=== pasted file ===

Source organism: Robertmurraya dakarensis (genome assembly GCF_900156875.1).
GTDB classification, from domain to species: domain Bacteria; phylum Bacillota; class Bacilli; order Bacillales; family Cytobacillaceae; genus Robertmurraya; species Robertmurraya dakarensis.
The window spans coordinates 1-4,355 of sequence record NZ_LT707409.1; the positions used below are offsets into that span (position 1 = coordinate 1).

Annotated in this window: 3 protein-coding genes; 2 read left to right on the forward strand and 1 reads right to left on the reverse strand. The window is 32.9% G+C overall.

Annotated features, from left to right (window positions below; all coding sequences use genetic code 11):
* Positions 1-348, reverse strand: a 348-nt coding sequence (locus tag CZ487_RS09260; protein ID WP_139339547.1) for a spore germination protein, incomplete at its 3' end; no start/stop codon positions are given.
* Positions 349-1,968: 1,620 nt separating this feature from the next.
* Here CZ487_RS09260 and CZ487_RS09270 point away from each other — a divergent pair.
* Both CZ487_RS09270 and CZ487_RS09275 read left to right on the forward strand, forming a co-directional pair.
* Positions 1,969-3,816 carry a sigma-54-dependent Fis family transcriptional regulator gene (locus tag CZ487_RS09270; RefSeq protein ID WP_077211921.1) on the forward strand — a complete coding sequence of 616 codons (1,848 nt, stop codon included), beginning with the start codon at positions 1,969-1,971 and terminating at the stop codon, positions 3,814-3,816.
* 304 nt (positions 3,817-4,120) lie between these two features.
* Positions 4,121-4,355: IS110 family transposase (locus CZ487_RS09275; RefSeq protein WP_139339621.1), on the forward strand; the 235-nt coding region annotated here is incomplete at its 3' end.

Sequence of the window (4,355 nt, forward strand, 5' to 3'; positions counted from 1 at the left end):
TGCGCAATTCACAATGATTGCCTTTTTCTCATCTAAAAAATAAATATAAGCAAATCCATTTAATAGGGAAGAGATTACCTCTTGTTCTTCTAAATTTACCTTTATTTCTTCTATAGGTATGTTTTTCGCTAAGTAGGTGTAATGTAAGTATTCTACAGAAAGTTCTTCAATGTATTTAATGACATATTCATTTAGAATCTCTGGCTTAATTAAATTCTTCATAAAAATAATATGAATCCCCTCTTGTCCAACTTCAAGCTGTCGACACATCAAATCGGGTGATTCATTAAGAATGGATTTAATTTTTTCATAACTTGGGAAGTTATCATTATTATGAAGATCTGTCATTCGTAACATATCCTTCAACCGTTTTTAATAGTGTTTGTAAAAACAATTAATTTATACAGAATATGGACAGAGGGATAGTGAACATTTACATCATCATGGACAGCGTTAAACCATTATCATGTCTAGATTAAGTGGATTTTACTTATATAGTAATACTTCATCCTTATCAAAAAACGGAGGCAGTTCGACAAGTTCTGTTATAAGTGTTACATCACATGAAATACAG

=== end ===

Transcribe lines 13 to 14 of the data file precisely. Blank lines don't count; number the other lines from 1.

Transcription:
Sequence of the window (4,355 nt, forward strand, 5' to 3'; positions counted from 1 at the left end):
TGCGCAATTCACAATGATTGCCTTTTTCTCATCTAAAAAATAAATATAAGCAAATCCATTTAATAGGGAAGAGATTACCTCTTGTTCTTCTAAATTTACCTTTATTTCTTCTATAGGTATGTTTTTCGCTAAGTAGGTGTAATGTAAGTATTCTACAGAAAGTTCTTCAATGTATTTAATGACATATTCATTTAGAATCTCTGGCTTAATTAAATTCTTCATAAAAATAATATGAATCCCCTCTTGTCCAACTTCAAGCTGTCGACACATCAAATCGGGTGATTCATTAAGAATGGATTTAATTTTTTCATAACTTGGGAAGTTATCATTATTATGAAGATCTGTCATTCGTAACATATCCTTCAACCGTTTTTAATAGTGTTTGTAAAAACAATTAATTTATACAGAATATGGACAGAGGGATAGTGAACATTTACATCATCATGGACAGCGTTAAACCATTATCATGTCTAGATTAAGTGGATTTTACTTATATAGTAATACTTCATCCTTATCAAAAAACGGAGGCAGTTCGACAAGTTCTGTTATAAGTGTTACATCACATGAAATACAG